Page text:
Disruptive Ideas Through the Centuries

I don’t know about you, but I keep hearing the words “disrupt” or “disruption.” Most of the people using it act as if it is something new.

At the recent PRSA International conference in Washington, D.C., the talk centered on how the media industry is being totally disrupted. I don’t think any of us would disagree with that.

innovators-9781476708690But disruption is nothing new. Just ask Walter Isaacson, president and CEO Of the Aspen Institute and a noted author. He’s the guy who wrote “Steve Jobs.” His latest book is “The Innovators: How a Group of Hackers, Geniuses, and Geeks Created the Digital Revolution.”

In the book, he writes of Ida Lovelace, Lord Byron’s daughter, who pioneered computer programming in the 1840s, and then explores the fascinating personalities that created the current digital revolution.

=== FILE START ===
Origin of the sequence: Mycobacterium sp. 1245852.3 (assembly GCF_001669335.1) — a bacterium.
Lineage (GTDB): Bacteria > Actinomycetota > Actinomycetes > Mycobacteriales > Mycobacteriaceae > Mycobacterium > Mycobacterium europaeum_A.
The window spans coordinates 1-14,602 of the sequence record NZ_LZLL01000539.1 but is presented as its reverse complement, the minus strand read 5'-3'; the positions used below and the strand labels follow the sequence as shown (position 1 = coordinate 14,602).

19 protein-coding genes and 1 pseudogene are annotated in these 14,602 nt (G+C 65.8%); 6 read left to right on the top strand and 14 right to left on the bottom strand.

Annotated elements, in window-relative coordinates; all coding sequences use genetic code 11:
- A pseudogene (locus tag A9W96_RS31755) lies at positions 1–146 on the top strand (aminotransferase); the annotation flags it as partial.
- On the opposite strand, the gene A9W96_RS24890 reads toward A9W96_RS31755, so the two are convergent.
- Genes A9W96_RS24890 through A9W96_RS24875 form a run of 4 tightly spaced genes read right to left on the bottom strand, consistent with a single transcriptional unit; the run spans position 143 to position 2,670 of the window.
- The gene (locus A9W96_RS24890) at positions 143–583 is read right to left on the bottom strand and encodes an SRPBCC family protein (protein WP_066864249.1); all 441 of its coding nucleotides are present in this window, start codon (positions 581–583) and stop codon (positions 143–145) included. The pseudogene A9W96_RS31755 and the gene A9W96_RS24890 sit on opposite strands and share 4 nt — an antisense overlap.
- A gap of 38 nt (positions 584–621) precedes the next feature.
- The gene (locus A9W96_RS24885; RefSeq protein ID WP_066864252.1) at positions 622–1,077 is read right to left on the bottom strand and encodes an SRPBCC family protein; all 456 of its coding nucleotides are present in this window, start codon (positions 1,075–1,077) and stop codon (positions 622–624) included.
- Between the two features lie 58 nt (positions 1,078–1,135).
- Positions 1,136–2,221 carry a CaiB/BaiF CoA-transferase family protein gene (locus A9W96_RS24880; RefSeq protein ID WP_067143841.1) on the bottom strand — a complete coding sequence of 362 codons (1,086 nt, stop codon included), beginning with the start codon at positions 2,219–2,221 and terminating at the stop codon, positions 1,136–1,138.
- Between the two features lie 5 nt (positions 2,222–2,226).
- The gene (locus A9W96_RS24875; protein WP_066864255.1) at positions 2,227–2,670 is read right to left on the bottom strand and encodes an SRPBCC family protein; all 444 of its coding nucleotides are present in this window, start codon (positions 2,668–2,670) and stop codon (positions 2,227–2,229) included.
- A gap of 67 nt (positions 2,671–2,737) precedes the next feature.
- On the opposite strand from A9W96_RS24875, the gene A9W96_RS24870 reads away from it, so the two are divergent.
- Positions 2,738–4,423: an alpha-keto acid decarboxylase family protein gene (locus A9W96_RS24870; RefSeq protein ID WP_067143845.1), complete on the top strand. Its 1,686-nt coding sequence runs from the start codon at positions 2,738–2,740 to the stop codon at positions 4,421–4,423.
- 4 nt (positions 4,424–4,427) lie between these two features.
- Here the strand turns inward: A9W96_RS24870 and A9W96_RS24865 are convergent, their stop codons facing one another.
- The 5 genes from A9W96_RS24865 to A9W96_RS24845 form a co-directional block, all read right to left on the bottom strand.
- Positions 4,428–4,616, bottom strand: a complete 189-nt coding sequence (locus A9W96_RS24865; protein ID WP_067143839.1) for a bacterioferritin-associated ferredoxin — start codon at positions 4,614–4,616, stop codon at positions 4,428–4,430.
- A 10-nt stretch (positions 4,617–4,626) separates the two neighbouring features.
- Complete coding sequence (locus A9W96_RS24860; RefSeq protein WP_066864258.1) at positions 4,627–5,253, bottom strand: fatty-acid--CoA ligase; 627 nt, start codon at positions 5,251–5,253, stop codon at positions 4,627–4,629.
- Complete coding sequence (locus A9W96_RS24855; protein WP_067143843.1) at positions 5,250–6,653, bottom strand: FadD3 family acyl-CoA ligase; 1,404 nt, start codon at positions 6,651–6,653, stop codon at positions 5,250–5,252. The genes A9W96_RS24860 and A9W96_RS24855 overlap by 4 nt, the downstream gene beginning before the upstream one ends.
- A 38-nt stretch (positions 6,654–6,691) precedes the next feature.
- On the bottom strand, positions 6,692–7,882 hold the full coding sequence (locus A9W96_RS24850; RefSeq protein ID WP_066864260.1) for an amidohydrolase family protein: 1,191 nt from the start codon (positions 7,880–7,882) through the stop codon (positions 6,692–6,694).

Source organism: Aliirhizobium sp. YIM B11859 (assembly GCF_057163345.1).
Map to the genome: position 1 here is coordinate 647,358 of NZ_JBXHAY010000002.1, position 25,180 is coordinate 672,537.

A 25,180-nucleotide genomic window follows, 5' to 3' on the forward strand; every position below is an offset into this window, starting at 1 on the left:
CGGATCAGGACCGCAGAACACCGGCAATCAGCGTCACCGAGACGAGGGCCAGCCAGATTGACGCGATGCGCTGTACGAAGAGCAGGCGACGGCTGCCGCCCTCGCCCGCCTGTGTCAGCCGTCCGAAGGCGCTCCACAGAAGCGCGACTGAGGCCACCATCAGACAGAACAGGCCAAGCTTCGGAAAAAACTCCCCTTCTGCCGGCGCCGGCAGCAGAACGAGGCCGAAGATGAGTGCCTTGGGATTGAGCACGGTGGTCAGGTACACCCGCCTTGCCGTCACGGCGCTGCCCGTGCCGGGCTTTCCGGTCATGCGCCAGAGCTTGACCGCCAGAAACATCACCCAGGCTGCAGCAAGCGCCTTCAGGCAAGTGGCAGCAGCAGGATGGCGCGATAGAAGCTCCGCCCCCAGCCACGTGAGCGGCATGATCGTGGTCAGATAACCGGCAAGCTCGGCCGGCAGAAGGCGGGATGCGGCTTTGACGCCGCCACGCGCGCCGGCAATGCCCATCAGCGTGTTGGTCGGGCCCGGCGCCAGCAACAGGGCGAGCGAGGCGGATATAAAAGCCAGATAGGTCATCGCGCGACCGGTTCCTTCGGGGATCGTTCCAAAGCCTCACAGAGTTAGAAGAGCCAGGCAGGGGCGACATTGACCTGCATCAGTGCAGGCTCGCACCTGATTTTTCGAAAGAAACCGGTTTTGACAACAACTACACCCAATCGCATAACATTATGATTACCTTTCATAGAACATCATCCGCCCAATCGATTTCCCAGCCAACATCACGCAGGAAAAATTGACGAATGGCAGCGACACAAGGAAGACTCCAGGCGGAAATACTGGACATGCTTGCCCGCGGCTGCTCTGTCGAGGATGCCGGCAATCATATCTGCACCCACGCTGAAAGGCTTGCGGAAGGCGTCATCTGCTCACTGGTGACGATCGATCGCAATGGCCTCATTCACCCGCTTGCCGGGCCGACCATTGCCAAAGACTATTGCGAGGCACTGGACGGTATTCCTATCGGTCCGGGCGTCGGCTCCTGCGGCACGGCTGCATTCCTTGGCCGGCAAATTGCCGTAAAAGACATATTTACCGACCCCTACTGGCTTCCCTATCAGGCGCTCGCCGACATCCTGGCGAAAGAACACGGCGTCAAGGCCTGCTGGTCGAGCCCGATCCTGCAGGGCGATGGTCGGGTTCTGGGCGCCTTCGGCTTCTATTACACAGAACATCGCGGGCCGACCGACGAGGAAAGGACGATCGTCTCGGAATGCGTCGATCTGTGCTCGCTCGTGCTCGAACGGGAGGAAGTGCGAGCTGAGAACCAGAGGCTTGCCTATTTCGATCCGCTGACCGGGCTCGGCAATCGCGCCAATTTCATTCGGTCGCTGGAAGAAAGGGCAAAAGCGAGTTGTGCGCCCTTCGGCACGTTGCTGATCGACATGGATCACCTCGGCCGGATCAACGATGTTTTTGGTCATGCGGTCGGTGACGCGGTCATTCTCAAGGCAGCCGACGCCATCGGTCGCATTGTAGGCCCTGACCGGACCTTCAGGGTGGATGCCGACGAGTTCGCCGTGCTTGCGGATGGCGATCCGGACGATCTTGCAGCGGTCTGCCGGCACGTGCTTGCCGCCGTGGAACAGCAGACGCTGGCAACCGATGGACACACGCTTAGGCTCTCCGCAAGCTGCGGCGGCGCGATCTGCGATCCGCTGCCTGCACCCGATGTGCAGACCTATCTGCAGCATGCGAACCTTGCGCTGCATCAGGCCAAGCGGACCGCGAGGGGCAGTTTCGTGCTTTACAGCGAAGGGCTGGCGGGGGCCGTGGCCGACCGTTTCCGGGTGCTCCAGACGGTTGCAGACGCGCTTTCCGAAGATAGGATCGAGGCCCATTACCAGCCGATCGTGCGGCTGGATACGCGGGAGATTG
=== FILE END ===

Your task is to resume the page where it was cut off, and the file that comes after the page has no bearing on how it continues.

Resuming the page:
Isaacson shared some of the lessons from his book during his talk.

The best uses of technology are when we bring people together. “The great thing about humans,” Isaacson said, “is that we always keep up morally with our technology.”

He added, “If we bind our humanity with technology, our technology will always be as good as we are.”

Creativity is a collaborative effort. Seldom is there a light bulb moment when an idea appears. “Real innovation happens together – on a team,” he says. “Innovation is a team sport.”

Vision without execution is hallucination. He added that it’s important to pair a visionary with a team that can execute it. The flip side, also is true, Isaacson said, which means that “without a visionary, you lose some of the spark.”

Keep it simple. Use simple sentences, he said, “if you want to explain exactly what it is you are going to do.”

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